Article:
FE ‘College of the Year’ went to City of Wolverhampton College, despite tough competition from Burnley, Leeds City and Blackpool & Fylde. City of Wolverhampton College has embraced the use of the national ‘Inspiring Digital Enterprise Award’ (iDEA) programme, which enables participants to complete online challenges to earn digital badges – with students and apprentices achieving over 86,000 badges to date! Conrad Taylor, business learning and technologies manager at the college, said: “Winning this award is fantastic news for the college and a great way to end the academic year! We are extremely proud of the efforts that our students, apprentices and staff have put into embracing digital technology which will not only be of use in the classroom, but in their careers and day-to-day life too.”

Primary School and Secondary School of the Year: Britannia Village Primary and Halcyon School

Celebrating schools has always been a focus of the awards. Britannia Village Primary and Halcyon School International won this year, with the judges commenting on how impressed they were with how both winners were preparing students for the future, whilst delivering outstanding outcomes in the present.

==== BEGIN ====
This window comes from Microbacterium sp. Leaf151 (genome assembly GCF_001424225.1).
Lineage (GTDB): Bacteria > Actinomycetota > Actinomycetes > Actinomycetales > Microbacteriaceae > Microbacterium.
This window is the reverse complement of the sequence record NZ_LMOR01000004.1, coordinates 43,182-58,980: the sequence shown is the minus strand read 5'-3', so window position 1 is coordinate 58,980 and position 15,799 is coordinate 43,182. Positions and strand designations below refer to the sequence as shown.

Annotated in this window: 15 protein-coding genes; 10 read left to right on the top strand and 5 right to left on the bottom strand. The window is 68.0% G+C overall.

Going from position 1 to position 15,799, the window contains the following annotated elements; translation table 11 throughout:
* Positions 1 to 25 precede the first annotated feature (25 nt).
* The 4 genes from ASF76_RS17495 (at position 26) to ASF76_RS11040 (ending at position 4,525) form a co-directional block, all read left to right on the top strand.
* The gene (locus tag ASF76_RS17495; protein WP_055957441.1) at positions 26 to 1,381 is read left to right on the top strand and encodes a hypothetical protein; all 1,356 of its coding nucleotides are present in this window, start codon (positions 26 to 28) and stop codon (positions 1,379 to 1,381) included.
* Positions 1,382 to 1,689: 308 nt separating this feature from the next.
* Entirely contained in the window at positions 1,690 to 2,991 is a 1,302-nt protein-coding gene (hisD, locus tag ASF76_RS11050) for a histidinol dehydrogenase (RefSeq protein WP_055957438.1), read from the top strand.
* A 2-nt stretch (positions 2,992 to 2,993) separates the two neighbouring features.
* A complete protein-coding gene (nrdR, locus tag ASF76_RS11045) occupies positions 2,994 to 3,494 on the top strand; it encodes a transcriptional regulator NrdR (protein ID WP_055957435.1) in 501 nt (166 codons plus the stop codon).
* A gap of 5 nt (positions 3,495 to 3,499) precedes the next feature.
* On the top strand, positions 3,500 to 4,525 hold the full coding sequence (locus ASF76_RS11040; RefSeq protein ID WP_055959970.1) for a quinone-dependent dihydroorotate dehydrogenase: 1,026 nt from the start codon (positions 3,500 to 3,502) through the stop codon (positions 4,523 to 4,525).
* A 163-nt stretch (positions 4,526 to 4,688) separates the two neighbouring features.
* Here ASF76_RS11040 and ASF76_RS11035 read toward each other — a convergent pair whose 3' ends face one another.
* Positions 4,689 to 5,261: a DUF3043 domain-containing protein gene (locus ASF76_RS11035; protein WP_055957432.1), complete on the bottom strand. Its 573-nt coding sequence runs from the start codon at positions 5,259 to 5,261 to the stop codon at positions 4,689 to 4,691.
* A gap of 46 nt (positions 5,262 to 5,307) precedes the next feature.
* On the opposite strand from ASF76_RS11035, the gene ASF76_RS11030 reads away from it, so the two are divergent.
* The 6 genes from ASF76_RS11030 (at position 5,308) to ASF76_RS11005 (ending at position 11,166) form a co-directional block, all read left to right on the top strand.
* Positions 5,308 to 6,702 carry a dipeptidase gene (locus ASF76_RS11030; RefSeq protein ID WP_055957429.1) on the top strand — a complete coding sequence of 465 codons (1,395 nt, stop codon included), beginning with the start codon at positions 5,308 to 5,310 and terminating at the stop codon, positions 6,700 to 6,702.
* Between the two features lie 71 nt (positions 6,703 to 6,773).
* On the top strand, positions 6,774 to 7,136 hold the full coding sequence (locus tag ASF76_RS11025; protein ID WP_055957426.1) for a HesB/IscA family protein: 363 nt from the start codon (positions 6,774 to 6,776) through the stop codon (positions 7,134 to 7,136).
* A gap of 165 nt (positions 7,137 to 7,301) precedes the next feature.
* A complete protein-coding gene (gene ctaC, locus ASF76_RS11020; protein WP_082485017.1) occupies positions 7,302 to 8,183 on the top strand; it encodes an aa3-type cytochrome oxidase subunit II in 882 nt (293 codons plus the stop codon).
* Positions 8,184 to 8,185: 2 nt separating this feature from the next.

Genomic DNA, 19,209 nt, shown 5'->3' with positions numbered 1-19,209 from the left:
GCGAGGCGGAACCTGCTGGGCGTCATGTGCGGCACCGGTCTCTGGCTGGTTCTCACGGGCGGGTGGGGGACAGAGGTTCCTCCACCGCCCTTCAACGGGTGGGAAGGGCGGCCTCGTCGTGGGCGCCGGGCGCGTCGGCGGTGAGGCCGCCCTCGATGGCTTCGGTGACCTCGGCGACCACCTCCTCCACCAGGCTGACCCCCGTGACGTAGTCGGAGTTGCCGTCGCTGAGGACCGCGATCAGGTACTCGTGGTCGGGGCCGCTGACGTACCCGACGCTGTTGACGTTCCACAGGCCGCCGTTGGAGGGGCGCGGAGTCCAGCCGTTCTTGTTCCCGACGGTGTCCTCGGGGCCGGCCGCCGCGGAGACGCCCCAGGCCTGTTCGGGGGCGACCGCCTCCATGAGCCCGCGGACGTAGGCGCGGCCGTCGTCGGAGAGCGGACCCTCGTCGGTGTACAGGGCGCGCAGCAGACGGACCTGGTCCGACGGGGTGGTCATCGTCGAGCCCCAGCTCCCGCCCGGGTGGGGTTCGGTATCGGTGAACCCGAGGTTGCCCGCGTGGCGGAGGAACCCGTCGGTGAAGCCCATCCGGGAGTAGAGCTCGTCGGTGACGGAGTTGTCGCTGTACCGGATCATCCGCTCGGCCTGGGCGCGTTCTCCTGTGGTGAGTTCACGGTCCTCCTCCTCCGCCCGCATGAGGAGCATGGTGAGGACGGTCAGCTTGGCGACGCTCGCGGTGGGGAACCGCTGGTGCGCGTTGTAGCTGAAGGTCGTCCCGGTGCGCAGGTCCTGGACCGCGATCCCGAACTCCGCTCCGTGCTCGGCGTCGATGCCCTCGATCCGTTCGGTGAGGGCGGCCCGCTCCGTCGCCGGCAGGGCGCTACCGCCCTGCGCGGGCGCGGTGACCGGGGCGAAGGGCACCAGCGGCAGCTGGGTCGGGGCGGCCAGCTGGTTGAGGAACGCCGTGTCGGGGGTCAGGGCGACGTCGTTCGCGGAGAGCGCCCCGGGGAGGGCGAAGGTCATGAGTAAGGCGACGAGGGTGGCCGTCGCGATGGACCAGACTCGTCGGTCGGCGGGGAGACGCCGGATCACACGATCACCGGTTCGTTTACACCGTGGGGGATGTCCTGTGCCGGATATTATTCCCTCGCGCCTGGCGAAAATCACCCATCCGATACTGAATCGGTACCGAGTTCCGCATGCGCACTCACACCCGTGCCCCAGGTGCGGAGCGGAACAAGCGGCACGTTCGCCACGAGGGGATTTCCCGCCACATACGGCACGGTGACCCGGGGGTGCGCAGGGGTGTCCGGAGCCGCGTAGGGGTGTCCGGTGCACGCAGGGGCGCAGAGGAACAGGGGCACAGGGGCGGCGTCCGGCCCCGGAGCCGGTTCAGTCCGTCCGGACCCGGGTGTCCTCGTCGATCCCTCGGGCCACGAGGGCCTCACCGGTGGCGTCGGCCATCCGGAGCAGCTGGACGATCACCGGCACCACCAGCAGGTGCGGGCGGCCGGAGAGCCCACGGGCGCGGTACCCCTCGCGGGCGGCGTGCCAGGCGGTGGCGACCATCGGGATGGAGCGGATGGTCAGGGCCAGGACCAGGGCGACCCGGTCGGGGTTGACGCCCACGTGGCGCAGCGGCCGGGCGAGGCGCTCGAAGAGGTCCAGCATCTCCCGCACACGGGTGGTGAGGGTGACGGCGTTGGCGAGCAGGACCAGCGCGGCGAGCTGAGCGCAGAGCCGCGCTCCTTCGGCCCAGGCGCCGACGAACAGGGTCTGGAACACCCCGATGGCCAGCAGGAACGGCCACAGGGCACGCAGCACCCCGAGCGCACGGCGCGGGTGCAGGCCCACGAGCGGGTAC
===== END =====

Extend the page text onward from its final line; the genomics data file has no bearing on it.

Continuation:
Staff Engagement and Training Award: Lawrence Tijani

It’s also important to note that with all the will in the world, most schools wouldn’t have been able to make the advances in technology that they have if it weren’t for inspiring staff and senior leaders who are committed to ‘Staff Engagement and Training’.  Lawrence Tijani was presented with the 2022 award. Lawrence has been a pioneering lead on a number of training opportunities to upskill educators from a range of typically underrepresented communities. Through his mentorship and high-quality training, he has been able to support over 100 educators to gain their Google accreditations, through programmes such as the Diverse EdTech Educators (which champions Black and Asian Educators) and the Inclusive Trainer Google Community.

University of the Year: Teesside University